The best self-defense strategies and techniques work equally well for men and women, but let’s face it: Women really need them because they’re assaulted more often than men. Statistics indicate that one in three women will be the victim of some type of violent attack in her lifetime. Women also endure more incidents of verbal and sexual harassment.
Although most women’s self-defense courses focus on skills for quickly and efficiently destroying an attacker, self-defense training also should include methods for preventing a confrontation from turning physical in the first place. Learning how to steer away from a threat may not sound as exciting as ripping out an attacker’s heart, but as they say in every beginner’s class, evading an attack is almost always superior to blocking an attack.
After years of research, the staff of the Rocky Mountain Combat Applications Training center discovered a number of effective self-defense concepts and techniques and incorporated them into its curriculum. If you’re an experienced martial artist, the physical techniques may appear familiar or even surprisingly basic, but that’s fine. They’re intended to be simple because in an assault, you’ll experience fear and panic, along with a natural adrenaline rush. Despite the superhuman effects adrenaline can produce — we’ve all heard stories about the grandmother who lifted a car off her trapped grandchild — it doesn’t always work in your favor. You may experience tunnel vision, auditory exclusion and loss of fine motor skills. Consequently, it will be hard to see and hear, and complex martial arts techniques may be impossible to perform.
If you stick with proven strategies and simple gross-motor-movement techniques — such as the 10 described here — your chance of surviving will increase drastically.
1. TRUST YOUR INSTINCTS
Too many women enroll in a self-defense class after they’ve been assaulted. When they recount the incident, they often say the same thing: “I had this bad feeling, but I told myself not to be paranoid,” or “I knew I shouldn’t have gone, but I didn’t want to hurt his feelings.”
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If something doesn’t feel right, it probably isn’t safe — that’s the bottom line. Many women have been conditioned to ignore the little voice that tells them trouble is coming. Your instinct is the best detector of danger. The next time you hear that little voice, listen to what it’s saying.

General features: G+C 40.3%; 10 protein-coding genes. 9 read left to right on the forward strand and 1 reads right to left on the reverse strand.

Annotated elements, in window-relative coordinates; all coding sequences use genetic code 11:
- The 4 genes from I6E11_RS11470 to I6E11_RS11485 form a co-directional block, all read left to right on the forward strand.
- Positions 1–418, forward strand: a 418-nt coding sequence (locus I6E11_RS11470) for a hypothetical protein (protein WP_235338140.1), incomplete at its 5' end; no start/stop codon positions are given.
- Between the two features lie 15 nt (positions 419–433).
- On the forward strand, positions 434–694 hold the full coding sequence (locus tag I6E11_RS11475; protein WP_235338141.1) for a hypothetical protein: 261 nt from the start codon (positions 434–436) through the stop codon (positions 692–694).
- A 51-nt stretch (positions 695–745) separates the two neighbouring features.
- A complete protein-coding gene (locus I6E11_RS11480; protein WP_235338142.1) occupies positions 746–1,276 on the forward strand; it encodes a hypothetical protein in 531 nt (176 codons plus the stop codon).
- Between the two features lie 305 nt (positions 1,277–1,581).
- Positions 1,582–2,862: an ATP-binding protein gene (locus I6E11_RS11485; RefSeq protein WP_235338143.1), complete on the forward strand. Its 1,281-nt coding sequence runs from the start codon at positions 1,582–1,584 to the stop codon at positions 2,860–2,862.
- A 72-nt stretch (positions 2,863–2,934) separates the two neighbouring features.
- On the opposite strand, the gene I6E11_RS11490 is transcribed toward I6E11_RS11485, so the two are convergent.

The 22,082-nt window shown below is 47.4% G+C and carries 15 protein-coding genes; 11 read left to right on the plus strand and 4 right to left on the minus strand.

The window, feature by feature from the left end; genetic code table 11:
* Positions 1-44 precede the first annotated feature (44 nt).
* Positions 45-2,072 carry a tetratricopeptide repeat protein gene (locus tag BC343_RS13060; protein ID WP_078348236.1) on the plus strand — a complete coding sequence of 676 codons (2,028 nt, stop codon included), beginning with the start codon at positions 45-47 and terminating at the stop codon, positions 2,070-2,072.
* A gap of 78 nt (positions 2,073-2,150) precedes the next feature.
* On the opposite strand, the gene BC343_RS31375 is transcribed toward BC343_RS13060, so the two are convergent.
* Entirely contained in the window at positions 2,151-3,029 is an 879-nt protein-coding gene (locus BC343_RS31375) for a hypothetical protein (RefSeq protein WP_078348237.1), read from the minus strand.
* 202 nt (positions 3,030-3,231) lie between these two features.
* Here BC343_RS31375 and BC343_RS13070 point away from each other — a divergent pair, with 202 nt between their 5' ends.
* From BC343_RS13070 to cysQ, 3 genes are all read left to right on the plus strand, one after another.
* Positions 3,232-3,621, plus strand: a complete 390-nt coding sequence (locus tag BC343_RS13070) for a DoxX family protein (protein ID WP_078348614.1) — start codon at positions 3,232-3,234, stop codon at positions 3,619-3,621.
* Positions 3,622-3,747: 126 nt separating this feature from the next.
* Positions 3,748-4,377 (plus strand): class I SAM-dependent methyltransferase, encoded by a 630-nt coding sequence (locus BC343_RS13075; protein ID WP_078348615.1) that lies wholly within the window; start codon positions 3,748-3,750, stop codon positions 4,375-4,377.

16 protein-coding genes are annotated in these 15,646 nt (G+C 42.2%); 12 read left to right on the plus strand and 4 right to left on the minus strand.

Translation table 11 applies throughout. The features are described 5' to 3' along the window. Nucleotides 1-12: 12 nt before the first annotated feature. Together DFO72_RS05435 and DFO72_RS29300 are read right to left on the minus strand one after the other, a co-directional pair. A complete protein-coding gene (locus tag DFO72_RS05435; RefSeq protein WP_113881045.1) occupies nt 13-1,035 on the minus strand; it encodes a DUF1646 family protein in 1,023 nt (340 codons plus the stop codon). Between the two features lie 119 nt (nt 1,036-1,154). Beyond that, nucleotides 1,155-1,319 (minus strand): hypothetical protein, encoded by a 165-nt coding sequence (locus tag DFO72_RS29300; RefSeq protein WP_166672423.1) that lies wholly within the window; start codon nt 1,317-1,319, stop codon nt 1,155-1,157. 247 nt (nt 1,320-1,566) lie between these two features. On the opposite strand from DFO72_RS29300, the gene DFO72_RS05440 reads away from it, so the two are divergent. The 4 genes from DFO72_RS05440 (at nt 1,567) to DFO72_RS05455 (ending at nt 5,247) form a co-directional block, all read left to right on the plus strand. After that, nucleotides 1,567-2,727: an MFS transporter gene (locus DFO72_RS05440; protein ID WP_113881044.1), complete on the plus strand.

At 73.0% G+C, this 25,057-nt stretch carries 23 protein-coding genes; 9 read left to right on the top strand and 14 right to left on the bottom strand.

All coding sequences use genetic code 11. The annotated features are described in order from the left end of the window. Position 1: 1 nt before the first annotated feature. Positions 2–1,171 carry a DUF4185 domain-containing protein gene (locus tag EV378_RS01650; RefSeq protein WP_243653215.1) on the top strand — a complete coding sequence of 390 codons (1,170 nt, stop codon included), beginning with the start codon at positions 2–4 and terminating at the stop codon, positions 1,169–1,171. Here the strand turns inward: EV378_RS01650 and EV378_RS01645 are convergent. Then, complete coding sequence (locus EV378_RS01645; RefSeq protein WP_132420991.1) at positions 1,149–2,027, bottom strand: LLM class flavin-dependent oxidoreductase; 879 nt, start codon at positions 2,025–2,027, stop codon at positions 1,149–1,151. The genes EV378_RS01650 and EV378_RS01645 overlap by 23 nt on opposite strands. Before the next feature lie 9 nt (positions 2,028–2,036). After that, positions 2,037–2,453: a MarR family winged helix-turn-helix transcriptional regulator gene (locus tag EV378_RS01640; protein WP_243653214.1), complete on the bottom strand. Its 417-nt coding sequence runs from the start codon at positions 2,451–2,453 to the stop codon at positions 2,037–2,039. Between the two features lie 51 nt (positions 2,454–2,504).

2. PRACTICE TARGET DENIAL
Don’t make yourself an accessible target. The outcome of a battle is often determined before the first blow is struck. When you have the opportunity to escape from a situation before it turns bad, take it.
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If an approaching person gives you the creeps, walk to the other side of the street. If an elevator door opens and the guy standing inside makes the hair on the back of your neck stand up, wait for the next elevator. Those actions aren’t cowardly; rather, they’re a smart way to eliminate danger.
3. PRESENT YOURSELF WITH CONFIDENCE
Be aware of the message your body sends to those around you. Like animals, human predators target those they consider the weakest or most vulnerable. Attackers search for women who appear frightened, confused or distracted. They look for women who walk with their head down and their hands stuffed in their pockets, or perhaps one who’s overburdened with packages or distracted by children.
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Remember that attackers do not want to bait a fight; they want an easy mark. By walking with confidence and awareness — looking around and keeping your head up and shoulders back — you’ll dramatically reduce the likelihood of becoming a target in the first place.
4. SET STRONG VERBAL BOUNDARIES
Good verbal skills are an effective self-defense tool, one you’re likely to use more frequently and successfully than any physical technique. When a predator engages you in conversation, he’s actually “interviewing” you to see if you’ll make a good victim. An experienced attacker is practiced at using his words to freeze you with fear, thus reducing the chance that you’ll try to defend yourself.
Although an aggressive verbal confrontation can be terrifying, you have to be strong enough to show the attacker he’s picked the wrong victim. If you stand tall, remain calm and respond confidently and assertively, you’ll probably “fail” his interview. The power of …